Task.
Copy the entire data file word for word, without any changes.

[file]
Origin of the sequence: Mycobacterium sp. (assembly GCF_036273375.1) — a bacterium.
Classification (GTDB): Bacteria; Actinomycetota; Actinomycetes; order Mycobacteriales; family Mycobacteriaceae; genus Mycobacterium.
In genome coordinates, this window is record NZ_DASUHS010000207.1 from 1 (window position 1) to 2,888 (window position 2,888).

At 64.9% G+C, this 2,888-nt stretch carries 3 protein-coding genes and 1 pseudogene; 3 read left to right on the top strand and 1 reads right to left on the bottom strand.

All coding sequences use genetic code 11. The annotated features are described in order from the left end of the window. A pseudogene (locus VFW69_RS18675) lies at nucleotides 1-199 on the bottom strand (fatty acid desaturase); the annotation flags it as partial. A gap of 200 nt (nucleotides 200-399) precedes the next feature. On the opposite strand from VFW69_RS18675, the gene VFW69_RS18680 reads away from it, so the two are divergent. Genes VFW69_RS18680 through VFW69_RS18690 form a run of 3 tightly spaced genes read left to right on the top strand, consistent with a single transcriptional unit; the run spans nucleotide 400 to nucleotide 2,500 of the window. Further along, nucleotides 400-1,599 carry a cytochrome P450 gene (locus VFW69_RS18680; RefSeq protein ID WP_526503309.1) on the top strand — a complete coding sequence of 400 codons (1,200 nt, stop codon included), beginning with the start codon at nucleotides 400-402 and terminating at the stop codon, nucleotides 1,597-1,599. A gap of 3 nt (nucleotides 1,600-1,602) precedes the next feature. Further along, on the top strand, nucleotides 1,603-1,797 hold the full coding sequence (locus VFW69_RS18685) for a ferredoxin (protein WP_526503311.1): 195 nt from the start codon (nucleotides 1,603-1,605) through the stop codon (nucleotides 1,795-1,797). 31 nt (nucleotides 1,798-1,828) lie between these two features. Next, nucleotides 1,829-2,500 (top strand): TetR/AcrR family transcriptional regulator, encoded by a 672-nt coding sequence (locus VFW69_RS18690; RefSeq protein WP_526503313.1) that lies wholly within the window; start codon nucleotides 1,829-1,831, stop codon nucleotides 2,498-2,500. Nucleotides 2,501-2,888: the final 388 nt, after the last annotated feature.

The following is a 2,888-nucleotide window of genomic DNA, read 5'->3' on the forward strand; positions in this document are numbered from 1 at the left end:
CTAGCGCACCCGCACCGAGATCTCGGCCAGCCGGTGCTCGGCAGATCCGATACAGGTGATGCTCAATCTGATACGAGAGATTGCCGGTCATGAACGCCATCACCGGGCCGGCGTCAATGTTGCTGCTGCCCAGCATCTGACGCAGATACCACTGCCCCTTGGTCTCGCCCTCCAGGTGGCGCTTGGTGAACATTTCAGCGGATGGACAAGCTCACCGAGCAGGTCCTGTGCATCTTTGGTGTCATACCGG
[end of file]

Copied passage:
Origin of the sequence: Mycobacterium sp. (assembly GCF_036273375.1) — a bacterium.
Classification (GTDB): Bacteria; Actinomycetota; Actinomycetes; order Mycobacteriales; family Mycobacteriaceae; genus Mycobacterium.
In genome coordinates, this window is record NZ_DASUHS010000207.1 from 1 (window position 1) to 2,888 (window position 2,888).

At 64.9% G+C, this 2,888-nt stretch carries 3 protein-coding genes and 1 pseudogene; 3 read left to right on the top strand and 1 reads right to left on the bottom strand.

All coding sequences use genetic code 11. The annotated features are described in order from the left end of the window. A pseudogene (locus VFW69_RS18675) lies at nucleotides 1-199 on the bottom strand (fatty acid desaturase); the annotation flags it as partial. A gap of 200 nt (nucleotides 200-399) precedes the next feature. On the opposite strand from VFW69_RS18675, the gene VFW69_RS18680 reads away from it, so the two are divergent. Genes VFW69_RS18680 through VFW69_RS18690 form a run of 3 tightly spaced genes read left to right on the top strand, consistent with a single transcriptional unit; the run spans nucleotide 400 to nucleotide 2,500 of the window. Further along, nucleotides 400-1,599 carry a cytochrome P450 gene (locus VFW69_RS18680; RefSeq protein ID WP_526503309.1) on the top strand — a complete coding sequence of 400 codons (1,200 nt, stop codon included), beginning with the start codon at nucleotides 400-402 and terminating at the stop codon, nucleotides 1,597-1,599. A gap of 3 nt (nucleotides 1,600-1,602) precedes the next feature. Further along, on the top strand, nucleotides 1,603-1,797 hold the full coding sequence (locus VFW69_RS18685) for a ferredoxin (protein WP_526503311.1): 195 nt from the start codon (nucleotides 1,603-1,605) through the stop codon (nucleotides 1,795-1,797). 31 nt (nucleotides 1,798-1,828) lie between these two features. Next, nucleotides 1,829-2,500 (top strand): TetR/AcrR family transcriptional regulator, encoded by a 672-nt coding sequence (locus VFW69_RS18690; RefSeq protein WP_526503313.1) that lies wholly within the window; start codon nucleotides 1,829-1,831, stop codon nucleotides 2,498-2,500. Nucleotides 2,501-2,888: the final 388 nt, after the last annotated feature.

The following is a 2,888-nucleotide window of genomic DNA, read 5'->3' on the forward strand; positions in this document are numbered from 1 at the left end:
CTAGCGCACCCGCACCGAGATCTCGGCCAGCCGGTGCTCGGCAGATCCGATACAGGTGATGCTCAATCTGATACGAGAGATTGCCGGTCATGAACGCCATCACCGGGCCGGCGTCAATGTTGCTGCTGCCCAGCATCTGACGCAGATACCACTGCCCCTTGGTCTCGCCCTCCAGGTGGCGCTTGGTGAACATTTCAGCGGATGGACAAGCTCACCGAGCAGGTCCTGTGCATCTTTGGTGTCATACCGG